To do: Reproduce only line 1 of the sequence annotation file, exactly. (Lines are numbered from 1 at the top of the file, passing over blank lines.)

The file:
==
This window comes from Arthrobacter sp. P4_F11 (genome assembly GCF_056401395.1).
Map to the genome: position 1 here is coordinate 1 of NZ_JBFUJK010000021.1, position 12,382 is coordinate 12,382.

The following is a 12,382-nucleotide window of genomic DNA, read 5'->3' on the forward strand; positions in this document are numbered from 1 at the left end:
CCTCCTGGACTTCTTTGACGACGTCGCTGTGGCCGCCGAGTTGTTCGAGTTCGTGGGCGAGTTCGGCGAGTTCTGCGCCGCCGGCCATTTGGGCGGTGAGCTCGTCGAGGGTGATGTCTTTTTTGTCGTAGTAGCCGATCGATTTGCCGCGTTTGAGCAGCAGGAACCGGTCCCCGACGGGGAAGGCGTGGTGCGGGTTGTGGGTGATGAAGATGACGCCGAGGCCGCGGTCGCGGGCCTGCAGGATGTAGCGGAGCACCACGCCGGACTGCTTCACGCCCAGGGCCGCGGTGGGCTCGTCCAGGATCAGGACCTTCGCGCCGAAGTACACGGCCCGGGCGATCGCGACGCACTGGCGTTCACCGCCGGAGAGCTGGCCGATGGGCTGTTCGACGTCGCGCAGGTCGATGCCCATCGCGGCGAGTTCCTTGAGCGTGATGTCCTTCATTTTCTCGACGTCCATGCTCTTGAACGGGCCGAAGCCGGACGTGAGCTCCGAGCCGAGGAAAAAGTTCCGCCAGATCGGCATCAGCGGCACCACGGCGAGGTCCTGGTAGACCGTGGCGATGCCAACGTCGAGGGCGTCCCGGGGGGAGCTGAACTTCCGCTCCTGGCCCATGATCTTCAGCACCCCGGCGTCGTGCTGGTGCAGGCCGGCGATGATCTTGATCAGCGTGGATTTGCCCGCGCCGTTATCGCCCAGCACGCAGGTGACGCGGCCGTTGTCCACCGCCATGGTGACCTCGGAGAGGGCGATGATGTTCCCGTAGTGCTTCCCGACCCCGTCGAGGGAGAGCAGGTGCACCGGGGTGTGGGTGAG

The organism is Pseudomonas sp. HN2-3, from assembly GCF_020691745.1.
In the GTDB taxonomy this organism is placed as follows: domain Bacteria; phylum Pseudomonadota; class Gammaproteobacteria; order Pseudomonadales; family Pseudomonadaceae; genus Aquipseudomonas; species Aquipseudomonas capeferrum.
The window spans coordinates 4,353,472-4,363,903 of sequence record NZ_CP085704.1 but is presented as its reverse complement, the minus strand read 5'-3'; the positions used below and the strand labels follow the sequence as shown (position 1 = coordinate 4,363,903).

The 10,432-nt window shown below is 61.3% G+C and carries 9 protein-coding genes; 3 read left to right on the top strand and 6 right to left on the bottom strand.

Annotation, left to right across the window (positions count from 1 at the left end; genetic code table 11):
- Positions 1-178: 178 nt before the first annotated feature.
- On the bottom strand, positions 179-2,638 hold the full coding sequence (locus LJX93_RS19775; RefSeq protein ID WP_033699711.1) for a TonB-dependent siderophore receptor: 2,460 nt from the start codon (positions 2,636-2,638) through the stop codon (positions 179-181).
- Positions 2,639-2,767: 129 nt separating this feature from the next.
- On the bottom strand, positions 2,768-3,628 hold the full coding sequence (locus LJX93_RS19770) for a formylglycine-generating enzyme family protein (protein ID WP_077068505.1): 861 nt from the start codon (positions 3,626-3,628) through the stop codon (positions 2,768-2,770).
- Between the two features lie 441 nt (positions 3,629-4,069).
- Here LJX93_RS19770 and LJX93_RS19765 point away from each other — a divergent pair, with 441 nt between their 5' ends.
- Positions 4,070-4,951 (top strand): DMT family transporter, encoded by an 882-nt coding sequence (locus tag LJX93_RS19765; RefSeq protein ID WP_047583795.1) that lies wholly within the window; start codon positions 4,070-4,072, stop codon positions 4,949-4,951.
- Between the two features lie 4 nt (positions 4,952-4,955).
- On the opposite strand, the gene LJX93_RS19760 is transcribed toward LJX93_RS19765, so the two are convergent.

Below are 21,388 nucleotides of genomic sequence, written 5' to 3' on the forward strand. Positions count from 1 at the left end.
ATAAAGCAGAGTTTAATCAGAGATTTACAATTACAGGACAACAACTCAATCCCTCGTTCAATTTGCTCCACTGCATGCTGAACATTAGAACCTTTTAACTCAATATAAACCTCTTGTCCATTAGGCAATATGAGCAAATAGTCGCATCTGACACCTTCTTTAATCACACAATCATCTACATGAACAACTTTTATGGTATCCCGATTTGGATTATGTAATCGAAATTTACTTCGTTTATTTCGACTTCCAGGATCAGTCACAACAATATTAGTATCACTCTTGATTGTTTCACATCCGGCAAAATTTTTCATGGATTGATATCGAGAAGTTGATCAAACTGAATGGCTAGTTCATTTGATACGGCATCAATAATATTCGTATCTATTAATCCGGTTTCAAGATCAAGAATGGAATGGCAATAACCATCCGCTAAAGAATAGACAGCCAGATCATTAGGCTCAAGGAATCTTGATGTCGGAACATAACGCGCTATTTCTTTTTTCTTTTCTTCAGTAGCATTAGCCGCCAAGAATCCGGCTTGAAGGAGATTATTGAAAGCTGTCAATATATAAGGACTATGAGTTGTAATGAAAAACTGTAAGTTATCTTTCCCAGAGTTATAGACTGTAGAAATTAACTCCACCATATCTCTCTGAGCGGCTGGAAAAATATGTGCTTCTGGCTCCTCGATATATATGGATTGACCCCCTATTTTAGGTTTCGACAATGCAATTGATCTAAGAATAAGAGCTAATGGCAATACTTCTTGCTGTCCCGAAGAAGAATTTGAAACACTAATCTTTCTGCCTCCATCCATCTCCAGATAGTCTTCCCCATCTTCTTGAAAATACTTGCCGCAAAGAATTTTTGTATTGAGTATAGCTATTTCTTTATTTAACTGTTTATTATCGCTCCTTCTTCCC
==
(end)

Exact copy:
This window comes from Arthrobacter sp. P4_F11 (genome assembly GCF_056401395.1).